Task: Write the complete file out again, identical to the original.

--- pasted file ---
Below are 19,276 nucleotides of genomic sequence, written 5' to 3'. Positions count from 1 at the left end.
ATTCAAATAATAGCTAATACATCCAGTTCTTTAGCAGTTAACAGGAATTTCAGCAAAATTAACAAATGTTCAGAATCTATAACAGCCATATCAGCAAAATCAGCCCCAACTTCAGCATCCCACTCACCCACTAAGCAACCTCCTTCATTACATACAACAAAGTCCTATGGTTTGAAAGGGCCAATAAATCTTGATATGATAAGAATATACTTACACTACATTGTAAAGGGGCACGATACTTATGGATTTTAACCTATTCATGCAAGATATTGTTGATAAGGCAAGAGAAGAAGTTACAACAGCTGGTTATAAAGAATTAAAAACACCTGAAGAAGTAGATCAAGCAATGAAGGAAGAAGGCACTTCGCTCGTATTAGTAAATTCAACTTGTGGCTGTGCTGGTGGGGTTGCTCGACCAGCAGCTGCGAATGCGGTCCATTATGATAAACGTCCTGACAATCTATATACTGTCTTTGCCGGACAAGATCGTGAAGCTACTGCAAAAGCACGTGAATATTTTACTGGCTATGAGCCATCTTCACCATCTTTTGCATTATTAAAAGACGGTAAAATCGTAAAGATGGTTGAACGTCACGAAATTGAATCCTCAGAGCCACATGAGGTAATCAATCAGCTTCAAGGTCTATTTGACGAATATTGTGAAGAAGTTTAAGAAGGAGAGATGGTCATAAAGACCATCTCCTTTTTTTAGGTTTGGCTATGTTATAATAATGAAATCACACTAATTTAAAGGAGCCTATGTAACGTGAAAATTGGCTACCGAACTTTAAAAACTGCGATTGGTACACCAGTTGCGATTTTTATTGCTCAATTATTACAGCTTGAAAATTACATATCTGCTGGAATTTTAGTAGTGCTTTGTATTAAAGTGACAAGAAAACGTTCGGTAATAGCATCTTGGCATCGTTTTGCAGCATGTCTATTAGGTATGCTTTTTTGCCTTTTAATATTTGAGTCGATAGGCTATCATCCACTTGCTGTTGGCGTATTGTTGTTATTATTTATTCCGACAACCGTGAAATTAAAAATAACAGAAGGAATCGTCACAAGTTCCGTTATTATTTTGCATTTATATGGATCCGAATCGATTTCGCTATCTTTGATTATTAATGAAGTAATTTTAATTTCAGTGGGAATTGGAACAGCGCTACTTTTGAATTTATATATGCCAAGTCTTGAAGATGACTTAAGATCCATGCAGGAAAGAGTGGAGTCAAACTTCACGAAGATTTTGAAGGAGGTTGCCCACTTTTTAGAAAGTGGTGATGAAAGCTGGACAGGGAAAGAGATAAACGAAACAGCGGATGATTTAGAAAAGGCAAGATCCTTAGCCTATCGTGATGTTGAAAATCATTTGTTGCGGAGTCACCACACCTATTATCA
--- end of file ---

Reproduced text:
Below are 19,276 nucleotides of genomic sequence, written 5' to 3'. Positions count from 1 at the left end.
ATTCAAATAATAGCTAATACATCCAGTTCTTTAGCAGTTAACAGGAATTTCAGCAAAATTAACAAATGTTCAGAATCTATAACAGCCATATCAGCAAAATCAGCCCCAACTTCAGCATCCCACTCACCCACTAAGCAACCTCCTTCATTACATACAACAAAGTCCTATGGTTTGAAAGGGCCAATAAATCTTGATATGATAAGAATATACTTACACTACATTGTAAAGGGGCACGATACTTATGGATTTTAACCTATTCATGCAAGATATTGTTGATAAGGCAAGAGAAGAAGTTACAACAGCTGGTTATAAAGAATTAAAAACACCTGAAGAAGTAGATCAAGCAATGAAGGAAGAAGGCACTTCGCTCGTATTAGTAAATTCAACTTGTGGCTGTGCTGGTGGGGTTGCTCGACCAGCAGCTGCGAATGCGGTCCATTATGATAAACGTCCTGACAATCTATATACTGTCTTTGCCGGACAAGATCGTGAAGCTACTGCAAAAGCACGTGAATATTTTACTGGCTATGAGCCATCTTCACCATCTTTTGCATTATTAAAAGACGGTAAAATCGTAAAGATGGTTGAACGTCACGAAATTGAATCCTCAGAGCCACATGAGGTAATCAATCAGCTTCAAGGTCTATTTGACGAATATTGTGAAGAAGTTTAAGAAGGAGAGATGGTCATAAAGACCATCTCCTTTTTTTAGGTTTGGCTATGTTATAATAATGAAATCACACTAATTTAAAGGAGCCTATGTAACGTGAAAATTGGCTACCGAACTTTAAAAACTGCGATTGGTACACCAGTTGCGATTTTTATTGCTCAATTATTACAGCTTGAAAATTACATATCTGCTGGAATTTTAGTAGTGCTTTGTATTAAAGTGACAAGAAAACGTTCGGTAATAGCATCTTGGCATCGTTTTGCAGCATGTCTATTAGGTATGCTTTTTTGCCTTTTAATATTTGAGTCGATAGGCTATCATCCACTTGCTGTTGGCGTATTGTTGTTATTATTTATTCCGACAACCGTGAAATTAAAAATAACAGAAGGAATCGTCACAAGTTCCGTTATTATTTTGCATTTATATGGATCCGAATCGATTTCGCTATCTTTGATTATTAATGAAGTAATTTTAATTTCAGTGGGAATTGGAACAGCGCTACTTTTGAATTTATATATGCCAAGTCTTGAAGATGACTTAAGATCCATGCAGGAAAGAGTGGAGTCAAACTTCACGAAGATTTTGAAGGAGGTTGCCCACTTTTTAGAAAGTGGTGATGAAAGCTGGACAGGGAAAGAGATAAACGAAACAGCGGATGATTTAGAAAAGGCAAGATCCTTAGCCTATCGTGATGTTGAAAATCATTTGTTGCGGAGTCACCACACCTATTATCA